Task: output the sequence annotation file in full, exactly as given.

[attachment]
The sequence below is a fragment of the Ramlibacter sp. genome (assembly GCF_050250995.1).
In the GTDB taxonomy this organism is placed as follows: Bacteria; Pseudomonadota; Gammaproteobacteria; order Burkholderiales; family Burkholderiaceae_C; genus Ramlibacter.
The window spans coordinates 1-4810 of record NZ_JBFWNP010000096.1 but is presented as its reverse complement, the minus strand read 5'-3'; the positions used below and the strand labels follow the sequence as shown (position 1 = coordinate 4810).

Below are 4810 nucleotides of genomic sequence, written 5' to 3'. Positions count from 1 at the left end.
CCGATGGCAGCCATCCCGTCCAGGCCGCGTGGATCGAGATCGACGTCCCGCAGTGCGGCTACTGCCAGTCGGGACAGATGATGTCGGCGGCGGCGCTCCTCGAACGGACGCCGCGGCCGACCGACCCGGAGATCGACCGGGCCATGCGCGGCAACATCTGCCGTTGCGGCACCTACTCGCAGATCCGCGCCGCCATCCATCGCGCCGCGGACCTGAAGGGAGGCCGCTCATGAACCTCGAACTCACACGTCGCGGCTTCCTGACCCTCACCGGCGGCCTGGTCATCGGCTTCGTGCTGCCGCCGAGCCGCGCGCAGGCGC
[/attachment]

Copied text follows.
The sequence below is a fragment of the Ramlibacter sp. genome (assembly GCF_050250995.1).
In the GTDB taxonomy this organism is placed as follows: Bacteria; Pseudomonadota; Gammaproteobacteria; order Burkholderiales; family Burkholderiaceae_C; genus Ramlibacter.
The window spans coordinates 1-4810 of record NZ_JBFWNP010000096.1 but is presented as its reverse complement, the minus strand read 5'-3'; the positions used below and the strand labels follow the sequence as shown (position 1 = coordinate 4810).

Below are 4810 nucleotides of genomic sequence, written 5' to 3'. Positions count from 1 at the left end.
CCGATGGCAGCCATCCCGTCCAGGCCGCGTGGATCGAGATCGACGTCCCGCAGTGCGGCTACTGCCAGTCGGGACAGATGATGTCGGCGGCGGCGCTCCTCGAACGGACGCCGCGGCCGACCGACCCGGAGATCGACCGGGCCATGCGCGGCAACATCTGCCGTTGCGGCACCTACTCGCAGATCCGCGCCGCCATCCATCGCGCCGCGGACCTGAAGGGAGGCCGCTCATGAACCTCGAACTCACACGTCGCGGCTTCCTGACCCTCACCGGCGGCCTGGTCATCGGCTTCGTGCTGCCGCCGAGCCGCGCGCAGGCGC